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Published: February 22nd 2016
Fuck Bolivia. Fuck Bolivia. Fuck. Fuck. Fuck
. I’ve had it with this country! The bus that was to leave at 7pm still
hasn’t left. It is approaching 9pm! I am going to miss my flight because of boulders!!
But more on that later...
Getting here was a nightmare too. Red Planet’s plan was to drop me off “where the bus will be stationed” at 6:30pm. Great. Nope — I’m in Bolivia. We get there and there is no
bus stop. Not even a bench, hell — not even a paved section! Their plan was to literally drop me off, by myself,
on the side of the highway. Drop me with the instructions of, “Don’t worry, the bus will be here.” I turn red. “Are you joking
me?! You’re going to leave me here, stranded, on the side of the highway?! I have no phone that works, no idea where I am, with all my stuff, AND it’s getting dark?! I don’t think so!! I can’t even speak the language!!” This is how people die.
You can’t just leave me here. I’m extremely scared. Please don’t leave me.” The group of boys I was with saw my reaction.
One got out and offered to wait with me for their bus too. After all, it was only coming an hour later. The guide goes back to the car, speaks with the driver and comes back. “I understand you are scared. It makes sense. But, I’m sorry. We have to go. We have to get the van back for a cleaning. Immediately, my number one defense kicks in: the waterworks. Tears were streaming down my face. “No you don’t understand. You can’t just leave me here.
Please!” I started hyperventilating. “Please, please, please. What if someone pulls over and grabs me?” The guide talked with the driver again and came back.
You can’t argue with results, because my tears worked! The tour guide agreed to desert the van and wait with me. The bus did stop there, an hour
late. I would’ve had five heart attacks if I had to wait it out alone. The bus finally came and I was the first one on. But are we moving? Nope. There is a protest going on between the city government and the people. So how do the people protest? The block the damn road with boulders! No
buses can come or go. I’m sitting in my seat watching the steam emerge from my ears. The “earlier” bus they gave me was a hoax. I figured that out when the boys from the van, as well as others who were scheduled for the later bus are all on the same bus as me. There was no earlier bus, all the same bus!! The folks back at the station were just entertaining me probably, a ploy to shut me up. Props to them though, it worked.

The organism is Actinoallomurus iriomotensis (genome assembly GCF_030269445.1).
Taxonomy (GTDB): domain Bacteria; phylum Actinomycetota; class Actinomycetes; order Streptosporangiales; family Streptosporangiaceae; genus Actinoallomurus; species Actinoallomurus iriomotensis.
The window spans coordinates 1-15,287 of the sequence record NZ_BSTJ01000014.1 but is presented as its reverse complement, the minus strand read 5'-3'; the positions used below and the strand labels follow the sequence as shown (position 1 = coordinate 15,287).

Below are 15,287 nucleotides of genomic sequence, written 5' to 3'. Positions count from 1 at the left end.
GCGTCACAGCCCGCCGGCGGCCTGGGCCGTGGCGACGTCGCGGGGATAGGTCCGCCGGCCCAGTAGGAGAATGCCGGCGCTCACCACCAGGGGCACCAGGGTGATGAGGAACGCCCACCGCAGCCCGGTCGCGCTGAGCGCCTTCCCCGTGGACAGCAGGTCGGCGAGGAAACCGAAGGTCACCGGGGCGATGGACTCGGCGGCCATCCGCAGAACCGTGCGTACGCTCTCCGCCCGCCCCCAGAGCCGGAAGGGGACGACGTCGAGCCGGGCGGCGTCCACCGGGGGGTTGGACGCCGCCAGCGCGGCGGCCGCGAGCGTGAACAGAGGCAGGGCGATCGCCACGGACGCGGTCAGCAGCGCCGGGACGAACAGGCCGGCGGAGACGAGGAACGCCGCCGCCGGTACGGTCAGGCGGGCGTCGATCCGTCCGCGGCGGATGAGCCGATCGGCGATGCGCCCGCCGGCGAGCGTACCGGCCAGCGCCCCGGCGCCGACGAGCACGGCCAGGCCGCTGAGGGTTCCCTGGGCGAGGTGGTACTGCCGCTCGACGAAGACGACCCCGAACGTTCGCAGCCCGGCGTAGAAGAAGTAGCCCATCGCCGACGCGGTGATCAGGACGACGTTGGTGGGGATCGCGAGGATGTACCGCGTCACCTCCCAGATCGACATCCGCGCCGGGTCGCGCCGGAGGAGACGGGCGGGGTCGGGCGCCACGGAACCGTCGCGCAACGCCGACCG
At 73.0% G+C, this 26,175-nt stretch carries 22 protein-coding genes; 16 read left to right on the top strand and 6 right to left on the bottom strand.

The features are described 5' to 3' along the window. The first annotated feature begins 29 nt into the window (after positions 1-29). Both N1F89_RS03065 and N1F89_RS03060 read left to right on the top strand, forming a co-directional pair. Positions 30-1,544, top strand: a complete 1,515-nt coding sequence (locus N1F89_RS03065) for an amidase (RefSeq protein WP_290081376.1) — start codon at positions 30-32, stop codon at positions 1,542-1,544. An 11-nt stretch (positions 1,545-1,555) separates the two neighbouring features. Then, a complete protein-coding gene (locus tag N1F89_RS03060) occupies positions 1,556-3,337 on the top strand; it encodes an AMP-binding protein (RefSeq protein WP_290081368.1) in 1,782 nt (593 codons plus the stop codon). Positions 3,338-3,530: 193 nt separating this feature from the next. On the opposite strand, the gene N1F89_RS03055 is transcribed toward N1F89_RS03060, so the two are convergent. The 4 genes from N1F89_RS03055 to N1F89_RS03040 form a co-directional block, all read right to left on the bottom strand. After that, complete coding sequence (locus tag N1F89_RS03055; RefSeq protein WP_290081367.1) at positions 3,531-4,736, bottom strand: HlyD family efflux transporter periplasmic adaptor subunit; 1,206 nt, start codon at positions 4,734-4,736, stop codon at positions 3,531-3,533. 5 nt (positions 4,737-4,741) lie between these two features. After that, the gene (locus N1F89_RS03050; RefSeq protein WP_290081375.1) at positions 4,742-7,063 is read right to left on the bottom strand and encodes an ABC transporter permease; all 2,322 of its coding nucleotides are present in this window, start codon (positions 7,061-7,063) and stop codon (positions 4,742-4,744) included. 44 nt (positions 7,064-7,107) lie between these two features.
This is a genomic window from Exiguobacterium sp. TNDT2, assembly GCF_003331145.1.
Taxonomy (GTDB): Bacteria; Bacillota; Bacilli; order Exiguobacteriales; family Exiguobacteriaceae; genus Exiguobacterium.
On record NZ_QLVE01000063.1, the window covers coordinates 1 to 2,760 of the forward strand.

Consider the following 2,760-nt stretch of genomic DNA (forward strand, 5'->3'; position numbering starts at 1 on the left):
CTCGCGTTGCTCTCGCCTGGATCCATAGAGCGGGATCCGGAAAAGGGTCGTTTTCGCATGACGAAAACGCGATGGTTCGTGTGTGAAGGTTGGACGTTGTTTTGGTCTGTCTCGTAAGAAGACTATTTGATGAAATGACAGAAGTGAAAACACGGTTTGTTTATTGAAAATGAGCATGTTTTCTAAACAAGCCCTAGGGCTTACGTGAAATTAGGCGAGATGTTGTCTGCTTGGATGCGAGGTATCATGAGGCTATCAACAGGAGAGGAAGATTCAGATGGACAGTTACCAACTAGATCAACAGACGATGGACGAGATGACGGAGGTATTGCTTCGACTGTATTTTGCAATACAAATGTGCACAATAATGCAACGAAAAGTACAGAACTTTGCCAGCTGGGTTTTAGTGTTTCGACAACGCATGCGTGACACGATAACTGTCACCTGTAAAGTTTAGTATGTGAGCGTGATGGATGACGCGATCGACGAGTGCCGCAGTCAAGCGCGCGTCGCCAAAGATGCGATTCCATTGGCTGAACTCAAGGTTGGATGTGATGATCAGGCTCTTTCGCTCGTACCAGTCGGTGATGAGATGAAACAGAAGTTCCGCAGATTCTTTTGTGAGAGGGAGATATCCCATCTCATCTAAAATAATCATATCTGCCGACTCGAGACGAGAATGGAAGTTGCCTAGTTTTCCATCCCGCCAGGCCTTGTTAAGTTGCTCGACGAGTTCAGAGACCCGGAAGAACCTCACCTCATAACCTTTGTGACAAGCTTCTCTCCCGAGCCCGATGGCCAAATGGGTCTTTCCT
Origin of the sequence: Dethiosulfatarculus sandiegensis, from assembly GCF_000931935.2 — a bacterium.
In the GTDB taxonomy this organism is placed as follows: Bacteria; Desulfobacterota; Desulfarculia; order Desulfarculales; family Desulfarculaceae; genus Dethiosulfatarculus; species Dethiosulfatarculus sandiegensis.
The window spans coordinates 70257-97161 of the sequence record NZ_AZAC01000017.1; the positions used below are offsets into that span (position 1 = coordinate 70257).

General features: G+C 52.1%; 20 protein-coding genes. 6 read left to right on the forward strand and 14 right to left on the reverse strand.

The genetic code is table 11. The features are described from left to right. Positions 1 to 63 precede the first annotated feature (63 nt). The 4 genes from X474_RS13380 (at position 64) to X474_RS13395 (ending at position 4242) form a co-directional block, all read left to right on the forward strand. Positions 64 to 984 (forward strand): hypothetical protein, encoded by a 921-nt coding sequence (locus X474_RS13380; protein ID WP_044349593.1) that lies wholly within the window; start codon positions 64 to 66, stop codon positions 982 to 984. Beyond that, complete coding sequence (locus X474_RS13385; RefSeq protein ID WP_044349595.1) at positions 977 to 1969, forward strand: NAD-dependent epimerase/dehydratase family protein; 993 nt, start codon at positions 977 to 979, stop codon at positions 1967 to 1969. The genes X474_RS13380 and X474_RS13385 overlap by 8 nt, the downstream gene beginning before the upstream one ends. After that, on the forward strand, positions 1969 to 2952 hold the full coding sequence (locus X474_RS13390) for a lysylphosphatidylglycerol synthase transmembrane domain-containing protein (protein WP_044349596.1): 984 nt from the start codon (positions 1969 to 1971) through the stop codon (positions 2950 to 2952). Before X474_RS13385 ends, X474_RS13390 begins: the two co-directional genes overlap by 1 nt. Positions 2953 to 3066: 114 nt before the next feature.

Now we are reversing, on the highway no less, speeding at two piles per hour. We are reversing to pick up everyone that is walking down on the highway, past the boulders where they are blocking the road. So not only are we going dial-up speed, but we are also stopping every five seconds to pick people up. Thank God, its now nine
o’clock and the bus has just started to move. I just have to keep reminding myself that everything will be okay. It will all work out. It will all be fine. I think — no, I know — I will make that flight. It should be smooth
sailing from here on out. I have nine hours to get there.
I guess I should mention something about the salt flats. One word? Gorgeous. Wonderful. Majestic. It is what you would think: miles and miles of white salt with a backdrop of blue and silver mountains under a crisp blue sky. The salt is so clean, you can pick some up and taste it. The grounds are so flat, you feel you could skate on top of it. The salt has formed octagons rotating all throughout the grounds. It was truly a sight to see. A must on the bucket list.
I really just cannot wait to be on the plane flying to Buenos Aires. That’s all I want. It will be alright, everything will be okay. Everything is amazing. Everything is good.
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